Shuttle Astronauts Rehearse March Launch to Space Station
CAPE CANAVERAL, Fla. - Endeavour's astronauts capped a practice countdown Monday with an emergency escape exercise, keeping NASA on track for the planned March 11 launch of another International Space Station construction mission.
Clad in partial-pressure launch-and-entry suits and space helmets with dark visors, the astronauts exited the orbiter's side hatch on the 195-foot level of its Kennedy Space Center launch tower. The hurry-up came after a simulated main engine shutdown and launch-pad abort as countdown clocks hit T-minus four seconds.
"The Kennedy Space Center is running at a pretty fast pace, as you can imagine, with two launches like this back to back," shuttle skipper Dom Gorie said Sunday. "They've got a great thing going; we're going to keep it going with Endeavour's launch here on March 11."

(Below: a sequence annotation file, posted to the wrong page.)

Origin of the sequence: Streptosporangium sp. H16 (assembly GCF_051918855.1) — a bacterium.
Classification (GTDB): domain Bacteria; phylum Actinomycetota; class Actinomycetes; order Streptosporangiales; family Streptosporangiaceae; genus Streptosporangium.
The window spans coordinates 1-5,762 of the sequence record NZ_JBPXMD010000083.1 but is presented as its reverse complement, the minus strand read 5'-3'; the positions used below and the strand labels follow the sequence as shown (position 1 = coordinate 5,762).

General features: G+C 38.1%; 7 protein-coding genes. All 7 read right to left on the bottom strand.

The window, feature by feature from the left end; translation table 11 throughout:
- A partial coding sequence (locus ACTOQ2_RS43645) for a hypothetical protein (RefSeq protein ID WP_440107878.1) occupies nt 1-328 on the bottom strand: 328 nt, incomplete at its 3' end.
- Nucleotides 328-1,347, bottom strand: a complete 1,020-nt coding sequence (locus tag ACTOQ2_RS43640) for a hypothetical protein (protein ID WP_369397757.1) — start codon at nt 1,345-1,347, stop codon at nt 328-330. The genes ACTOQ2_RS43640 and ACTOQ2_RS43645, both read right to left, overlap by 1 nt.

Gorie and six crewmates are scheduled to blast off about 2:30 a.m. that day on a mission to deliver the first section of the Japanese Kibo science research facility to the outpost.
The crew also is hauling up a two-armed Canadian robot that will carry out station maintenance work that otherwise would have to be done by spacewalking astronauts.
The practice countdown and emergency drill comprised the crew's last major KSC training exercise prior to launch.
The latter mimicked what an astronaut crew would do in the event of a fire, explosion, hazardous gas leak or other emergency at the launch pad.
NASA's twin shuttle launch pads each are equipped with a slidewire system that would whisk astronauts in metal baskets down to a bunker on the far western edge of the complex.
The crew checked out the baskets but did not ride them to the ground. NASA safety officials deem that an unnecessary risk.
The astronauts flew to Houston on Monday afternoon. They'll report back to KSC on March 7. The real launch countdown begins the next day.
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